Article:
U.S. Supreme Court Gives Increased Protection to Government Employees

The Supreme Court recently ruled unanimously that government employees who testify about public corruption are protected by the First Amendment. The case, Lane v. Franks, [1]centered on a public employee, Lane, who worked at an Alabama community college where he led the school’s program for at-risk youth.

While working for the community college, Lane discovered a state representative was on the program’s payroll, despite doing no work for the program. Lane terminated the representative’s employment, and subsequently, the representative was indicted by federal authorities on corruption-related charges. Lane testified, under subpoena, at the representative’s trial in 2008. In 2009, Lane was fired from the college. Lane sued the community college president individually and in his official capacity alleging that the official violated his First Amendment protections.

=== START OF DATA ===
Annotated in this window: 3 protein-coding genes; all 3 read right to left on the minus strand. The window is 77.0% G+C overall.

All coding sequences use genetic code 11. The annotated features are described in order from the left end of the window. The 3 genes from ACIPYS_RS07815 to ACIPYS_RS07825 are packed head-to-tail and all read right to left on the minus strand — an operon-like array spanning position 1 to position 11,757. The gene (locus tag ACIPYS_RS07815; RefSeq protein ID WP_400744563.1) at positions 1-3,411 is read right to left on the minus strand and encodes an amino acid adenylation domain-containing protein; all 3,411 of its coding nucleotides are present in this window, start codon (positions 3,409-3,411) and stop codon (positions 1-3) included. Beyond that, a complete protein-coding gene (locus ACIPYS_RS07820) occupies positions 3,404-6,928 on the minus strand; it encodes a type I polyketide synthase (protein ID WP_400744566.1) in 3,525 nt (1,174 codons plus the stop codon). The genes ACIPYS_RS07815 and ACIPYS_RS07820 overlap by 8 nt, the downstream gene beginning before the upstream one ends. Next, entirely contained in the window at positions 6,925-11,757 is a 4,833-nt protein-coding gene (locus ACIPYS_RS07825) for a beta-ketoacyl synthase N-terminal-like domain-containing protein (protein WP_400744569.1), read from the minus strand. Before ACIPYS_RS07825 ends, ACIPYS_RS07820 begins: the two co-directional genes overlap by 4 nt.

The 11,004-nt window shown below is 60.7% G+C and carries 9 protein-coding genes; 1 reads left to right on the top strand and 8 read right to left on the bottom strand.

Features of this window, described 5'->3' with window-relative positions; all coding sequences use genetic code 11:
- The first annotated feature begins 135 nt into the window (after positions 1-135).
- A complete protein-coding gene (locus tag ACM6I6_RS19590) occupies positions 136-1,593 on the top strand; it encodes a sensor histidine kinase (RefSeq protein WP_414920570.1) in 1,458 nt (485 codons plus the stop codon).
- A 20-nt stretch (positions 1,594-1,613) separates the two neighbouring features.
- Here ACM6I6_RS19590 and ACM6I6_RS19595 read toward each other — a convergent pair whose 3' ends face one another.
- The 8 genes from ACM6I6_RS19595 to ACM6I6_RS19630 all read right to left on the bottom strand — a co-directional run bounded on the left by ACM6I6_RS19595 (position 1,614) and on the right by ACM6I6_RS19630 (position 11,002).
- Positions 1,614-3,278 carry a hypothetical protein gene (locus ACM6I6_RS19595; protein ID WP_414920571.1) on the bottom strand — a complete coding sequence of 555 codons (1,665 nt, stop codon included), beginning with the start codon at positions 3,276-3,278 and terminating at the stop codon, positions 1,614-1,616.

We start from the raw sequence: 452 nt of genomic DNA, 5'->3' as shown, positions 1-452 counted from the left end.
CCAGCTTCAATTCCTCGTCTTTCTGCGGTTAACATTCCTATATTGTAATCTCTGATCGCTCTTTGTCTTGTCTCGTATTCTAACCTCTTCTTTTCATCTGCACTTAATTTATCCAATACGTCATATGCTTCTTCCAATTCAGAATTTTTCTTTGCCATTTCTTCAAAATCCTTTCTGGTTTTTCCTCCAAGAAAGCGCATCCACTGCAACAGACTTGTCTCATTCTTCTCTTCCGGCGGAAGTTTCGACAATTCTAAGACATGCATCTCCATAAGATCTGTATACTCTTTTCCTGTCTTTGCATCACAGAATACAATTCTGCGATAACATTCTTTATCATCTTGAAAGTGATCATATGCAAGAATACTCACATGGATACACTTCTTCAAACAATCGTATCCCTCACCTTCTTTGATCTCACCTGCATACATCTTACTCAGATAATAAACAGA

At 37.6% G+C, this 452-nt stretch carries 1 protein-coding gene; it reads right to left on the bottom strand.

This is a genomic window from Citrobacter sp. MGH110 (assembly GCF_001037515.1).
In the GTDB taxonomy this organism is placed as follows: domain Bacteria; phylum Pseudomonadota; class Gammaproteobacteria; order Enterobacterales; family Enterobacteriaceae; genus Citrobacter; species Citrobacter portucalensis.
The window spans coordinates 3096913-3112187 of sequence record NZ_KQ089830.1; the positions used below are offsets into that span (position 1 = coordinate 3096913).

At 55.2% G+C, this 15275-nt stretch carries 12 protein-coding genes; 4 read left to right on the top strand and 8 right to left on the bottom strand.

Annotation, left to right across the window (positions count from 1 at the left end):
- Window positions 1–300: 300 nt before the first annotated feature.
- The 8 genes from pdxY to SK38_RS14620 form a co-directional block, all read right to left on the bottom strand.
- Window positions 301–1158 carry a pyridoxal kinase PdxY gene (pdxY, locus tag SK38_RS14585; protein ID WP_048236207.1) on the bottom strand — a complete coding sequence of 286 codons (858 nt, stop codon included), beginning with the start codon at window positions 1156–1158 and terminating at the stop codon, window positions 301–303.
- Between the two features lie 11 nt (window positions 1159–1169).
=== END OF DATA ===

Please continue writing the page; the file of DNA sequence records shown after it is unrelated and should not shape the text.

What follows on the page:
The college president argued that Lane’s sworn testimony was not protected by the First Amendment because it was based on information that he gathered from his role as a state employee, not as a private citizen. The lower courts agreed with the college president, determining that Lane acted in his official capacity when firing the state representative and had acted in the same capacity when testifying at her trial. The Supreme Court disagreed and stated that Lane testified “as a citizen on a matter of public concern.” According to Justice Sotomayor, “Truthful testimony under oath by a public employee outside the scope of his ordinary job duties is speech as a citizen for First Amendment purposes. That is so even when the testimony relates to his public employment or concerns information learned during that employment.”